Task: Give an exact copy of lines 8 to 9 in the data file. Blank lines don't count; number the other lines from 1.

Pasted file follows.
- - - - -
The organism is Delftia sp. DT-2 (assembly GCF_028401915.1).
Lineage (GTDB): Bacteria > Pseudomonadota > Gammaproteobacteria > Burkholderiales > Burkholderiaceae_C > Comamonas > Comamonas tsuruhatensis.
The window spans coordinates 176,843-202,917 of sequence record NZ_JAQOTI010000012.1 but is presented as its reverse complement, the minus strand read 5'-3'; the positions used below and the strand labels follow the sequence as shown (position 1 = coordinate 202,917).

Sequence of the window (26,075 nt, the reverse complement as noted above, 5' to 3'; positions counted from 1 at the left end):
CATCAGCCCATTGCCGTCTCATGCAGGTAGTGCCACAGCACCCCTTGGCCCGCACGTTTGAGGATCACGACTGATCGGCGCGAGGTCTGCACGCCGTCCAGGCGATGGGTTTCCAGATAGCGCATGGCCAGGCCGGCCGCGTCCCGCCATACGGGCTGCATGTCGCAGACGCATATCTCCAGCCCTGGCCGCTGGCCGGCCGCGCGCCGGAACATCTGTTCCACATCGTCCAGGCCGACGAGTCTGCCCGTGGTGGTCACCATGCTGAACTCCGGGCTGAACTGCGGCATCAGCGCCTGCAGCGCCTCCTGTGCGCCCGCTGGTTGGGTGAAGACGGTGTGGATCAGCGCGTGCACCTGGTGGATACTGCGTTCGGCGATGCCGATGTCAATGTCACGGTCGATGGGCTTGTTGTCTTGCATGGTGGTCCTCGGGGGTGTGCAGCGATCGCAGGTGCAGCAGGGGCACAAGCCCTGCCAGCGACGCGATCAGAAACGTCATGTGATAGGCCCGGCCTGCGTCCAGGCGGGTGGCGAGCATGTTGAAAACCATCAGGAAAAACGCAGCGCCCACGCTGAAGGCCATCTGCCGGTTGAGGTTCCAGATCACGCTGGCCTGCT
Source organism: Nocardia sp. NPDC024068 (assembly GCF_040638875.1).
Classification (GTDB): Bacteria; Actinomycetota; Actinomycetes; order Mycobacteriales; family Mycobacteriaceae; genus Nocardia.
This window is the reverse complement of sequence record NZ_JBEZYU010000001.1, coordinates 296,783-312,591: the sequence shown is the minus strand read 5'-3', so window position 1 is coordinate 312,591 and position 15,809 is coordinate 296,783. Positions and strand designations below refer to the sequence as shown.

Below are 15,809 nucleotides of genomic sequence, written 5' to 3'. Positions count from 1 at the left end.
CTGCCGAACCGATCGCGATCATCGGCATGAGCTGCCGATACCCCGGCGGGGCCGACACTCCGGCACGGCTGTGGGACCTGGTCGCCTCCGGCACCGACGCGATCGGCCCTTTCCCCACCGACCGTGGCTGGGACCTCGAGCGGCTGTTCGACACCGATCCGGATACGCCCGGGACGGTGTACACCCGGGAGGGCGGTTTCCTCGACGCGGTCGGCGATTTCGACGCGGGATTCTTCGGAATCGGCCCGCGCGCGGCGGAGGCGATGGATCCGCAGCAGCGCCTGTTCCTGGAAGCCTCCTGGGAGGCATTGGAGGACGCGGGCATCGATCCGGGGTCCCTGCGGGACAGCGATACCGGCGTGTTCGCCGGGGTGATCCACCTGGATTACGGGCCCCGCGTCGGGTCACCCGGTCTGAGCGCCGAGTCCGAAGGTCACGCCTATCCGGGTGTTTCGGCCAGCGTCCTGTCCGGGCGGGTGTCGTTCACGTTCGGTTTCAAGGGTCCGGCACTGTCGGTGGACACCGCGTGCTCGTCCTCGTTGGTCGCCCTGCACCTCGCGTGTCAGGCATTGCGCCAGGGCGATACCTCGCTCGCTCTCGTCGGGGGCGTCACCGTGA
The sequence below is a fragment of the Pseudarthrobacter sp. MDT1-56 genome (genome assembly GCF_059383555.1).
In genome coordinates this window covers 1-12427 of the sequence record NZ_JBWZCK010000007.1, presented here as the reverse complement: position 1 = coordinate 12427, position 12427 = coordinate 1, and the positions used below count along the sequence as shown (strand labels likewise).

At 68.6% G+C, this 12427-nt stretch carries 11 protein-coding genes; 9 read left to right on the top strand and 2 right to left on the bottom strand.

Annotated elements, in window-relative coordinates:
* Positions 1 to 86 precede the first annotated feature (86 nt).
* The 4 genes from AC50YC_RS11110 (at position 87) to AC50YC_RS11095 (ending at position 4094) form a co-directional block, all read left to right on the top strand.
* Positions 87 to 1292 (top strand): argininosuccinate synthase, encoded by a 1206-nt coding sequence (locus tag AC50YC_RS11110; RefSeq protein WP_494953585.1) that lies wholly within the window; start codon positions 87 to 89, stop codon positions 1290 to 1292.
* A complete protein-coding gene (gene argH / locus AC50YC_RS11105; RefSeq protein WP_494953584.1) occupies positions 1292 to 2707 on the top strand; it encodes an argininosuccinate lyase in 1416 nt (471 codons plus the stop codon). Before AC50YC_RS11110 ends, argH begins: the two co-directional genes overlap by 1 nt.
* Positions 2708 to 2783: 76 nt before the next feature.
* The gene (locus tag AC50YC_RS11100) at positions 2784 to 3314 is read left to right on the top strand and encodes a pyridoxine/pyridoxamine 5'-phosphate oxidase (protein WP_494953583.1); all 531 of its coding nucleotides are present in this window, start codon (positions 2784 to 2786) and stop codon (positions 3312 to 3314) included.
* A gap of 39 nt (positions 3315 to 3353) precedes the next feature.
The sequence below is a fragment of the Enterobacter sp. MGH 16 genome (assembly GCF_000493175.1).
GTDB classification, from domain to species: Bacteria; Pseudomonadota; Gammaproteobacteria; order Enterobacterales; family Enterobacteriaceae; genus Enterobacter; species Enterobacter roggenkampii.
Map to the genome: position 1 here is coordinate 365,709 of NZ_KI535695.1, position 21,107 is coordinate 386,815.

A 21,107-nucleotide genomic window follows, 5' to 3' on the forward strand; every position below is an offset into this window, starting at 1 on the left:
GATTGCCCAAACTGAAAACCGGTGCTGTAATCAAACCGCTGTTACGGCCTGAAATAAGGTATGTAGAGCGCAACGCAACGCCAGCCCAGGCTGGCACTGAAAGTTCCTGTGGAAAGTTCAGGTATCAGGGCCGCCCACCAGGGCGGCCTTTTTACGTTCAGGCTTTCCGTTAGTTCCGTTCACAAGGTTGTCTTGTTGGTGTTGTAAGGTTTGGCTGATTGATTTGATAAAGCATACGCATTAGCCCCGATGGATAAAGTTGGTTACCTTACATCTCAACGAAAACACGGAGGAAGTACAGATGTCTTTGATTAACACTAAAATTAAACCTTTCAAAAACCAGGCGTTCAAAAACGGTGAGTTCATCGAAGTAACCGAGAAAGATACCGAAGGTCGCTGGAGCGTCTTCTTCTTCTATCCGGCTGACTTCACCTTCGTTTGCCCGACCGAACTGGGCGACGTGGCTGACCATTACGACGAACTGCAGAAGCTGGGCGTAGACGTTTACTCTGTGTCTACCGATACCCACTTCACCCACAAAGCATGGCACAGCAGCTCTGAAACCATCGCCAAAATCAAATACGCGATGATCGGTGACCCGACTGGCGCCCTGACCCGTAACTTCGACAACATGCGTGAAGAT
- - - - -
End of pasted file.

This window is the reverse complement of sequence record NZ_JBEZYU010000001.1, coordinates 296,783-312,591: the sequence shown is the minus strand read 5'-3', so window position 1 is coordinate 312,591 and position 15,809 is coordinate 296,783. Positions and strand designations below refer to the sequence as shown.

Below are 15,809 nucleotides of genomic sequence, written 5' to 3'. Positions count from 1 at the left end.